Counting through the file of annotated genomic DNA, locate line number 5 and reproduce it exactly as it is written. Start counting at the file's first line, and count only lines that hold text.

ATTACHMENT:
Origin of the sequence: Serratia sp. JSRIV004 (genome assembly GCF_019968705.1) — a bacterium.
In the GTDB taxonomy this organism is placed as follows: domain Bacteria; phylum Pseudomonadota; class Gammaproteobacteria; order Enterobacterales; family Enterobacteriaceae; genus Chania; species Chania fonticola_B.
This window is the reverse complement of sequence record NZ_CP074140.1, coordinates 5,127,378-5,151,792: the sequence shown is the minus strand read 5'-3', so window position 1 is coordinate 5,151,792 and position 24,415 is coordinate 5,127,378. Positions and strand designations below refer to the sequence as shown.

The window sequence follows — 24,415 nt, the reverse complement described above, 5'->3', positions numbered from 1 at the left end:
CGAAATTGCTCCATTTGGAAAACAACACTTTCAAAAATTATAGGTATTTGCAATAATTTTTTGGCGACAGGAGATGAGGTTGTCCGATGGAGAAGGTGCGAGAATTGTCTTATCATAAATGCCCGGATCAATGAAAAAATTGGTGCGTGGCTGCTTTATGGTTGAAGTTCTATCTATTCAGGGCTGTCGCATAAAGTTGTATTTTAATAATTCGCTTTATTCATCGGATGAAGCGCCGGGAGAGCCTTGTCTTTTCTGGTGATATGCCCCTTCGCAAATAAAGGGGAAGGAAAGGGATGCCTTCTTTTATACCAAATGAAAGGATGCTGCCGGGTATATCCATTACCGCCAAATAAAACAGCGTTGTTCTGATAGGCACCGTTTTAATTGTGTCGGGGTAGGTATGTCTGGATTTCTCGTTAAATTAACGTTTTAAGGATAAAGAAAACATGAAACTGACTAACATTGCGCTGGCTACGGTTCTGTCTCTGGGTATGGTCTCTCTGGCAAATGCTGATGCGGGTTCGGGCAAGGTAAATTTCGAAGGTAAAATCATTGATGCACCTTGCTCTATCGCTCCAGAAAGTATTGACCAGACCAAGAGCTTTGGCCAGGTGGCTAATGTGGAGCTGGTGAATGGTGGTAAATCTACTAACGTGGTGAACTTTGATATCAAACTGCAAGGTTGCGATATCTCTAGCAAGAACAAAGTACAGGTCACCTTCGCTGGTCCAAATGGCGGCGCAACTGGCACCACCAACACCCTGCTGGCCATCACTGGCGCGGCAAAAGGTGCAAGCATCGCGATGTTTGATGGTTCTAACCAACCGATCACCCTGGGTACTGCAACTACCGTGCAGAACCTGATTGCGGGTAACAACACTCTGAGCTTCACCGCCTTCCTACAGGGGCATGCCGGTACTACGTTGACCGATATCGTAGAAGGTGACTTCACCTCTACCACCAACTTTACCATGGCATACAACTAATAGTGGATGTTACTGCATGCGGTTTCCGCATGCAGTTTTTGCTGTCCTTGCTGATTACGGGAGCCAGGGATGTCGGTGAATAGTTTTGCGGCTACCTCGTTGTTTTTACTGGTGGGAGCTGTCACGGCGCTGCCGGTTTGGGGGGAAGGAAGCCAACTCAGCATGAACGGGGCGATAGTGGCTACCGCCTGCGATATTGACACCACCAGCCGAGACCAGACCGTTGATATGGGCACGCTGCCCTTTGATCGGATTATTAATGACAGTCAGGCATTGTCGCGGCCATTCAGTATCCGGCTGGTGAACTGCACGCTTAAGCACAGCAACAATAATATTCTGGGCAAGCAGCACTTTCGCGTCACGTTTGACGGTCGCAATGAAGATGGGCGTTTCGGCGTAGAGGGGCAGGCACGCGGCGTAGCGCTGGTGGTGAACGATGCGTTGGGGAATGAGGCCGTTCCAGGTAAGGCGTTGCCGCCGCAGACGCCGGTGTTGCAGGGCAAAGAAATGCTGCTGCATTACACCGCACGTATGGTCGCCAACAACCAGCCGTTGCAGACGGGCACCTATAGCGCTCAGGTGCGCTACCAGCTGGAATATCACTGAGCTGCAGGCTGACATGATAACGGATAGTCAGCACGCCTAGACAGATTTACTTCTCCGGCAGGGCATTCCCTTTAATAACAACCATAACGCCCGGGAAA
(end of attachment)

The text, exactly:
CGAAATTGCTCCATTTGGAAAACAACACTTTCAAAAATTATAGGTATTTGCAATAATTTTTTGGCGACAGGAGATGAGGTTGTCCGATGGAGAAGGTGCGAGAATTGTCTTATCATAAATGCCCGGATCAATGAAAAAATTGGTGCGTGGCTGCTTTATGGTTGAAGTTCTATCTATTCAGGGCTGTCGCATAAAGTTGTATTTTAATAATTCGCTTTATTCATCGGATGAAGCGCCGGGAGAGCCTTGTCTTTTCTGGTGATATGCCCCTTCGCAAATAAAGGGGAAGGAAAGGGATGCCTTCTTTTATACCAAATGAAAGGATGCTGCCGGGTATATCCATTACCGCCAAATAAAACAGCGTTGTTCTGATAGGCACCGTTTTAATTGTGTCGGGGTAGGTATGTCTGGATTTCTCGTTAAATTAACGTTTTAAGGATAAAGAAAACATGAAACTGACTAACATTGCGCTGGCTACGGTTCTGTCTCTGGGTATGGTCTCTCTGGCAAATGCTGATGCGGGTTCGGGCAAGGTAAATTTCGAAGGTAAAATCATTGATGCACCTTGCTCTATCGCTCCAGAAAGTATTGACCAGACCAAGAGCTTTGGCCAGGTGGCTAATGTGGAGCTGGTGAATGGTGGTAAATCTACTAACGTGGTGAACTTTGATATCAAACTGCAAGGTTGCGATATCTCTAGCAAGAACAAAGTACAGGTCACCTTCGCTGGTCCAAATGGCGGCGCAACTGGCACCACCAACACCCTGCTGGCCATCACTGGCGCGGCAAAAGGTGCAAGCATCGCGATGTTTGATGGTTCTAACCAACCGATCACCCTGGGTACTGCAACTACCGTGCAGAACCTGATTGCGGGTAACAACACTCTGAGCTTCACCGCCTTCCTACAGGGGCATGCCGGTACTACGTTGACCGATATCGTAGAAGGTGACTTCACCTCTACCACCAACTTTACCATGGCATACAACTAATAGTGGATGTTACTGCATGCGGTTTCCGCATGCAGTTTTTGCTGTCCTTGCTGATTACGGGAGCCAGGGATGTCGGTGAATAGTTTTGCGGCTACCTCGTTGTTTTTACTGGTGGGAGCTGTCACGGCGCTGCCGGTTTGGGGGGAAGGAAGCCAACTCAGCATGAACGGGGCGATAGTGGCTACCGCCTGCGATATTGACACCACCAGCCGAGACCAGACCGTTGATATGGGCACGCTGCCCTTTGATCGGATTATTAATGACAGTCAGGCATTGTCGCGGCCATTCAGTATCCGGCTGGTGAACTGCACGCTTAAGCACAGCAACAATAATATTCTGGGCAAGCAGCACTTTCGCGTCACGTTTGACGGTCGCAATGAAGATGGGCGTTTCGGCGTAGAGGGGCAGGCACGCGGCGTAGCGCTGGTGGTGAACGATGCGTTGGGGAATGAGGCCGTTCCAGGTAAGGCGTTGCCGCCGCAGACGCCGGTGTTGCAGGGCAAAGAAATGCTGCTGCATTACACCGCACGTATGGTCGCCAACAACCAGCCGTTGCAGACGGGCACCTATAGCGCTCAGGTGCGCTACCAGCTGGAATATCACTGAGCTGCAGGCTGACATGATAACGGATAGTCAGCACGCCTAGACAGATTTACTTCTCCGGCAGGGCATTCCCTTTAATAACAACCATAACGCCCGGGAAA